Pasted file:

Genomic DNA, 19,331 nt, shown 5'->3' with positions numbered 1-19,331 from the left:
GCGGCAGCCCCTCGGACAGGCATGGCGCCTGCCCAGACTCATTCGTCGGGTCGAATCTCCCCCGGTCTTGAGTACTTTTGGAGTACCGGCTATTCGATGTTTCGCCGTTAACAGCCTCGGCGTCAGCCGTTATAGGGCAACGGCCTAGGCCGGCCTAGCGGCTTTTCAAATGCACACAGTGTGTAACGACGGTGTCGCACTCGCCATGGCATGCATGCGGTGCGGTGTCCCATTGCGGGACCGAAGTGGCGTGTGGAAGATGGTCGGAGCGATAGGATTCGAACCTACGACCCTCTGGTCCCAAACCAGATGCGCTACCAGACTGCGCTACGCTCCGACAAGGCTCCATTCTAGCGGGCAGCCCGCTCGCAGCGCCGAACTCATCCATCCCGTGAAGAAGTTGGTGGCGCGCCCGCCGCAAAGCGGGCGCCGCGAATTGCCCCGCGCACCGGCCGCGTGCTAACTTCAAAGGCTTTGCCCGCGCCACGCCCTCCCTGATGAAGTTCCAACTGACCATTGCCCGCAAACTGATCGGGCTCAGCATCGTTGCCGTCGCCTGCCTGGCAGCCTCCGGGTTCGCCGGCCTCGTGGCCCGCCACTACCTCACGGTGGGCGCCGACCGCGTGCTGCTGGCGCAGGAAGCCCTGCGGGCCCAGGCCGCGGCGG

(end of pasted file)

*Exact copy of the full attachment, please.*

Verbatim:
Genomic DNA, 19,331 nt, shown 5'->3' with positions numbered 1-19,331 from the left:
GCGGCAGCCCCTCGGACAGGCATGGCGCCTGCCCAGACTCATTCGTCGGGTCGAATCTCCCCCGGTCTTGAGTACTTTTGGAGTACCGGCTATTCGATGTTTCGCCGTTAACAGCCTCGGCGTCAGCCGTTATAGGGCAACGGCCTAGGCCGGCCTAGCGGCTTTTCAAATGCACACAGTGTGTAACGACGGTGTCGCACTCGCCATGGCATGCATGCGGTGCGGTGTCCCATTGCGGGACCGAAGTGGCGTGTGGAAGATGGTCGGAGCGATAGGATTCGAACCTACGACCCTCTGGTCCCAAACCAGATGCGCTACCAGACTGCGCTACGCTCCGACAAGGCTCCATTCTAGCGGGCAGCCCGCTCGCAGCGCCGAACTCATCCATCCCGTGAAGAAGTTGGTGGCGCGCCCGCCGCAAAGCGGGCGCCGCGAATTGCCCCGCGCACCGGCCGCGTGCTAACTTCAAAGGCTTTGCCCGCGCCACGCCCTCCCTGATGAAGTTCCAACTGACCATTGCCCGCAAACTGATCGGGCTCAGCATCGTTGCCGTCGCCTGCCTGGCAGCCTCCGGGTTCGCCGGCCTCGTGGCCCGCCACTACCTCACGGTGGGCGCCGACCGCGTGCTGCTGGCGCAGGAAGCCCTGCGGGCCCAGGCCGCGGCGG